# 1.6. greatest common divisor

pair of integers has a common divisor (since $1$ divides every). And the set of divisors of a nonzero integer are bounded above byinteger. Therefore, every pair of integers (not both zero) has acommon divisor.

definition. The greatest common divisor of two integers (not both zero) is the largest positive integer that divides them both.

We write $\gcd(a, b)$ for the greatest common divisor of $a$ and $b$.

## examples

1. What is the greatest common divisor of $30$ and $42$ ?
The common divisors of $30$ and $42$ are $$1, 2, 3, 6$$ so the greatest common divisor is $$\gcd(30, 42) = 6.$$
2. What is the greatest common divisor of $21$ and $231$ ?
The common divisors of $21$ and $231$ are $$1, 3, 7, 21$$ so the greatest common divisor is $$\gcd(21, 231) = 21.$$
3. What is the greatest common divisor of $130$ and $2401$ ?
The common divisors of $130$ and $2401$ are $$1$$ so the greatest common divisor is $$\gcd(130, 2401) = 1.$$
4. What is the greatest common divisor of and ?

## exercises

1. For a nonzero integer $a$, prove that $\gcd(a, 0) = \gcd(0, a) = |a|$.
solution
Since every integer divides $0$, the common divisors of $a$ and $0$ are the divisors of $a$. The largest positive divisor of $a$ is $|a|$, therefore $\gcd(a, 0) = |a|$.
2. If $a = b q + r$ with $b \ne 0$, prove that $\gcd(a, b) = \gcd(b, r)$.
solution

Let $C_{a, b}$ be the common divisors of $a, b$ and $C_{b, r}$ the common divisors of $b, r$. We will prove these sets are equal.

First, we show that $C_{b, r}$ is a subset of $C_{a, b}$ by proving that every common divisor of $b$ and $r$ is also a divisor of $a$. Let $d$ be any element of $C_{b, r}$. Since it is a common divisor of $b, r$, we can write $d = b m$ and $d = r n$ for some integers $m, n$. Substituting these equations into the original relation, we get $$a = b q + r = (d m) q + (d n) = d(m q + n),$$ which indeed shows that $d$ is a divisor of $a$.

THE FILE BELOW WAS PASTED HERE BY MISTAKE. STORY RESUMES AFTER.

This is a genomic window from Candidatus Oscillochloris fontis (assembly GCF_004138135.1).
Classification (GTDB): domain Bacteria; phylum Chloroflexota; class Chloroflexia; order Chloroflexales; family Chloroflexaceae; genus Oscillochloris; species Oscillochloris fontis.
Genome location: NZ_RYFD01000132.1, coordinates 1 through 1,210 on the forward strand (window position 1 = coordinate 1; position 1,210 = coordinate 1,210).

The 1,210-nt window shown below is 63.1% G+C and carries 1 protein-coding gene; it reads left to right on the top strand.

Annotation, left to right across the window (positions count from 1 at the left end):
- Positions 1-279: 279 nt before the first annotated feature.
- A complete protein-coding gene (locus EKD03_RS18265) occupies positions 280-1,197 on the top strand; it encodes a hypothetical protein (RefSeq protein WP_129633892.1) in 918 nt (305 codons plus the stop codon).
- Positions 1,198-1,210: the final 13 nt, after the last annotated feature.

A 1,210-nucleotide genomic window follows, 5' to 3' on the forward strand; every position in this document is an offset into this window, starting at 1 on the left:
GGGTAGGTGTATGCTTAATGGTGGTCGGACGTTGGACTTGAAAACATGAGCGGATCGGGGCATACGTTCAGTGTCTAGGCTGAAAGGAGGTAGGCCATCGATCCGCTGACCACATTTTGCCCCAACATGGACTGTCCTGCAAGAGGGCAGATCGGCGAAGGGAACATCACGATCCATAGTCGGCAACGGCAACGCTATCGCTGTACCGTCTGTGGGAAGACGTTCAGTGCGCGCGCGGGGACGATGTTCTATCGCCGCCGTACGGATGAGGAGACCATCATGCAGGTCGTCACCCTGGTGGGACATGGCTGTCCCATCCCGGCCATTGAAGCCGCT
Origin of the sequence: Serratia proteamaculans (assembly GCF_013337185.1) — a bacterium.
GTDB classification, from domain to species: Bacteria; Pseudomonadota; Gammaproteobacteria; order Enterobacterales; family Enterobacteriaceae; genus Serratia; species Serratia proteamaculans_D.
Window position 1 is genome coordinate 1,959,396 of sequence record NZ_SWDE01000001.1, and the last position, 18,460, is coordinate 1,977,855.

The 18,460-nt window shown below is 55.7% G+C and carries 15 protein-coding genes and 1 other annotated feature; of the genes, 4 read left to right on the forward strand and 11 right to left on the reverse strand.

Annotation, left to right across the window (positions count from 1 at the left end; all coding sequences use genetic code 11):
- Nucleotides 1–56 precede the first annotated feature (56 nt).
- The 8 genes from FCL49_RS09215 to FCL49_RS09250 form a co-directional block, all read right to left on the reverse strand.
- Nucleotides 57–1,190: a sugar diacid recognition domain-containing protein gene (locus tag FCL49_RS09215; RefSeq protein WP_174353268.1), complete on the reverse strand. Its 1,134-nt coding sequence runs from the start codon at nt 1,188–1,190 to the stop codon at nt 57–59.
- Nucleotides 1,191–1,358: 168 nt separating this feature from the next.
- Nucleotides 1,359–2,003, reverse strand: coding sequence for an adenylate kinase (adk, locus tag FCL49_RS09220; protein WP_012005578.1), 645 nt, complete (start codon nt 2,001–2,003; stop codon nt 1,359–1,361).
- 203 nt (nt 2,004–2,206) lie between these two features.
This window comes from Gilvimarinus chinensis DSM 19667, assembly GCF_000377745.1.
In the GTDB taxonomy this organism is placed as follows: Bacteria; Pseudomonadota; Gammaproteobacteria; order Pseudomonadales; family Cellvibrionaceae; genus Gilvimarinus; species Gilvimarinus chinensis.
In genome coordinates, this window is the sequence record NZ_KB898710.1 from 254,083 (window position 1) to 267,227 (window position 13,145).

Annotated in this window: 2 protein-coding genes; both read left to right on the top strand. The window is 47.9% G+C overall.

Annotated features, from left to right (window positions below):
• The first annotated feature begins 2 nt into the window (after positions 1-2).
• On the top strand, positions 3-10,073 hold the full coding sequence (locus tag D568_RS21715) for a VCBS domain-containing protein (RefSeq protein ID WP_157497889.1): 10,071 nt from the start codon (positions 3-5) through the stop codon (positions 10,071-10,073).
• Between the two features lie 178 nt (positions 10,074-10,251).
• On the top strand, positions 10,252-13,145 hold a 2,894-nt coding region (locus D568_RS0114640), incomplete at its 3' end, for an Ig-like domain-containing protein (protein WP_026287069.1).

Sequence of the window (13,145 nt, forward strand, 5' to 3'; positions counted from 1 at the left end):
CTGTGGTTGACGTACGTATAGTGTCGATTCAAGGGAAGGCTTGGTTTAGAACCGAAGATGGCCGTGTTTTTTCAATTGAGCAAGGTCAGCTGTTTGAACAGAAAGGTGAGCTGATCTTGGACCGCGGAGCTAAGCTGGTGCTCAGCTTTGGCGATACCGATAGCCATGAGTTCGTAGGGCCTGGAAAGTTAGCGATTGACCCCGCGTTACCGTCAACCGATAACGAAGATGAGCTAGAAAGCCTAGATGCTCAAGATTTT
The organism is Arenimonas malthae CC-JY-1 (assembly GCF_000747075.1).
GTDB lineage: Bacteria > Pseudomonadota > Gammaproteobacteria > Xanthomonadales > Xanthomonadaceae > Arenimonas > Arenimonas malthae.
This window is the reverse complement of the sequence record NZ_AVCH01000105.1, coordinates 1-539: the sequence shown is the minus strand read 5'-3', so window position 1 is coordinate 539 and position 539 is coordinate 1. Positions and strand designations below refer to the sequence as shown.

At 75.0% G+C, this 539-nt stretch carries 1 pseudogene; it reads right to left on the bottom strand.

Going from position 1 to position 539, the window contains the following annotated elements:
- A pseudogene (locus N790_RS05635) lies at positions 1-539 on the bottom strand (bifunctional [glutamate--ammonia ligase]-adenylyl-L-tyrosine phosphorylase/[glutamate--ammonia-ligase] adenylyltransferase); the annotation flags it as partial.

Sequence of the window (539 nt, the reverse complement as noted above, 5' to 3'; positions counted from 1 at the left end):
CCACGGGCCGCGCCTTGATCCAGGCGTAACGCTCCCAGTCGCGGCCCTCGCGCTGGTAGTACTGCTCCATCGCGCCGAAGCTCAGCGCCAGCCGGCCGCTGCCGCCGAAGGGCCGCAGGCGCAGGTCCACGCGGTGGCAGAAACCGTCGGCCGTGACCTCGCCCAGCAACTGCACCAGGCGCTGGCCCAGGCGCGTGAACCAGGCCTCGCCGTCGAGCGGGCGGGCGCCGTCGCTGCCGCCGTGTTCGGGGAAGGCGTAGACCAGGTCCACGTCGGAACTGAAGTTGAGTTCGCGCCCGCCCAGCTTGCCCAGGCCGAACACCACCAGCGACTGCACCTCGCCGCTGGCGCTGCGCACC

Next, we show that $C_{a, b}$ is a subset of $C_{b, r}$ by proving that every common divisor of $a, b$ is also a divisor of $r$. Letting $d$ be any element of $C_{a, b}$, we can write $a = d m$ and $b = d n$ for some integers $m, n$ since $d$ is a divisor of both $a$ and $b$. Solving the original relation for $r$ and substituting, we get $$r = a - b q = (d m) - (d n) q = d (m - n q).$$ This shows that $d$ is also a divisor of $r$.

Since $C_{a, b} = C_{b, r}$, the maximum of $C_{a, b}$ is equal to the maximum of $C_{b, r}$. In other words, the greatest common divisor of $a, b$ is equal to the greatest common divisor of $b, r$.